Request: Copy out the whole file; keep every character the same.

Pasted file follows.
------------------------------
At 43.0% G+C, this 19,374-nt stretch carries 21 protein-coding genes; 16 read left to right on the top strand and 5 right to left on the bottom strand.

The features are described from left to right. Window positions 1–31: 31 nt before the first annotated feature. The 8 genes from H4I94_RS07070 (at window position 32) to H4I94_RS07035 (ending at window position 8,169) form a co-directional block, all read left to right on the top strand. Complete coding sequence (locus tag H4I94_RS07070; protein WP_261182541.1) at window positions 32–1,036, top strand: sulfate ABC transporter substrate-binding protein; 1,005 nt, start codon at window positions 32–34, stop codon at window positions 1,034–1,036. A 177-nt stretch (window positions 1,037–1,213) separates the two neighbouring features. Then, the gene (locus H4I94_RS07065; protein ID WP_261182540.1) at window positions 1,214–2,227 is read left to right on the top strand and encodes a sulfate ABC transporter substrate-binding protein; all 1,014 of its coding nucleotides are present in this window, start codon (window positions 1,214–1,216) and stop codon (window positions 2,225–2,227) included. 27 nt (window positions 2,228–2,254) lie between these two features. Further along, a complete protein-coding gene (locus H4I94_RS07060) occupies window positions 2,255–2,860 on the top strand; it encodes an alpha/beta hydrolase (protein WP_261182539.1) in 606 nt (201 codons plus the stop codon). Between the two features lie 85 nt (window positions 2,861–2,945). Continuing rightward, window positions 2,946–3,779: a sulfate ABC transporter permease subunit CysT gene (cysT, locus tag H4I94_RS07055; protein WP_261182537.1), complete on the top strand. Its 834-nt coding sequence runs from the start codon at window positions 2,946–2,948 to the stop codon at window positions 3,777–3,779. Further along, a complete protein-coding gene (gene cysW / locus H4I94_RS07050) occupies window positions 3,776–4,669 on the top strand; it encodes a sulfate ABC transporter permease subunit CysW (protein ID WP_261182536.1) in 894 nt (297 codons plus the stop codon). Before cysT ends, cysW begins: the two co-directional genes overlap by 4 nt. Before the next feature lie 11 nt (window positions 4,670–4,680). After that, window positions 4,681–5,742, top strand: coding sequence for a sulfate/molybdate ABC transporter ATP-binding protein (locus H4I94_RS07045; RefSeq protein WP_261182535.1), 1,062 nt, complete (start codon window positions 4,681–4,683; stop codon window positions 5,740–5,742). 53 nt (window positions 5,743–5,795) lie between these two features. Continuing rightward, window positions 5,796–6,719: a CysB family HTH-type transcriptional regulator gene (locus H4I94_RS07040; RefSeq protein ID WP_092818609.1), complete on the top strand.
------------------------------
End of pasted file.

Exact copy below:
At 43.0% G+C, this 19,374-nt stretch carries 21 protein-coding genes; 16 read left to right on the top strand and 5 right to left on the bottom strand.

The features are described from left to right. Window positions 1–31: 31 nt before the first annotated feature. The 8 genes from H4I94_RS07070 (at window position 32) to H4I94_RS07035 (ending at window position 8,169) form a co-directional block, all read left to right on the top strand. Complete coding sequence (locus tag H4I94_RS07070; protein WP_261182541.1) at window positions 32–1,036, top strand: sulfate ABC transporter substrate-binding protein; 1,005 nt, start codon at window positions 32–34, stop codon at window positions 1,034–1,036. A 177-nt stretch (window positions 1,037–1,213) separates the two neighbouring features. Then, the gene (locus H4I94_RS07065; protein ID WP_261182540.1) at window positions 1,214–2,227 is read left to right on the top strand and encodes a sulfate ABC transporter substrate-binding protein; all 1,014 of its coding nucleotides are present in this window, start codon (window positions 1,214–1,216) and stop codon (window positions 2,225–2,227) included. 27 nt (window positions 2,228–2,254) lie between these two features. Further along, a complete protein-coding gene (locus H4I94_RS07060) occupies window positions 2,255–2,860 on the top strand; it encodes an alpha/beta hydrolase (protein WP_261182539.1) in 606 nt (201 codons plus the stop codon). Between the two features lie 85 nt (window positions 2,861–2,945). Continuing rightward, window positions 2,946–3,779: a sulfate ABC transporter permease subunit CysT gene (cysT, locus tag H4I94_RS07055; protein WP_261182537.1), complete on the top strand. Its 834-nt coding sequence runs from the start codon at window positions 2,946–2,948 to the stop codon at window positions 3,777–3,779. Further along, a complete protein-coding gene (gene cysW / locus H4I94_RS07050) occupies window positions 3,776–4,669 on the top strand; it encodes a sulfate ABC transporter permease subunit CysW (protein ID WP_261182536.1) in 894 nt (297 codons plus the stop codon). Before cysT ends, cysW begins: the two co-directional genes overlap by 4 nt. Before the next feature lie 11 nt (window positions 4,670–4,680). After that, window positions 4,681–5,742, top strand: coding sequence for a sulfate/molybdate ABC transporter ATP-binding protein (locus H4I94_RS07045; RefSeq protein WP_261182535.1), 1,062 nt, complete (start codon window positions 4,681–4,683; stop codon window positions 5,740–5,742). 53 nt (window positions 5,743–5,795) lie between these two features. Continuing rightward, window positions 5,796–6,719: a CysB family HTH-type transcriptional regulator gene (locus H4I94_RS07040; RefSeq protein ID WP_092818609.1), complete on the top strand.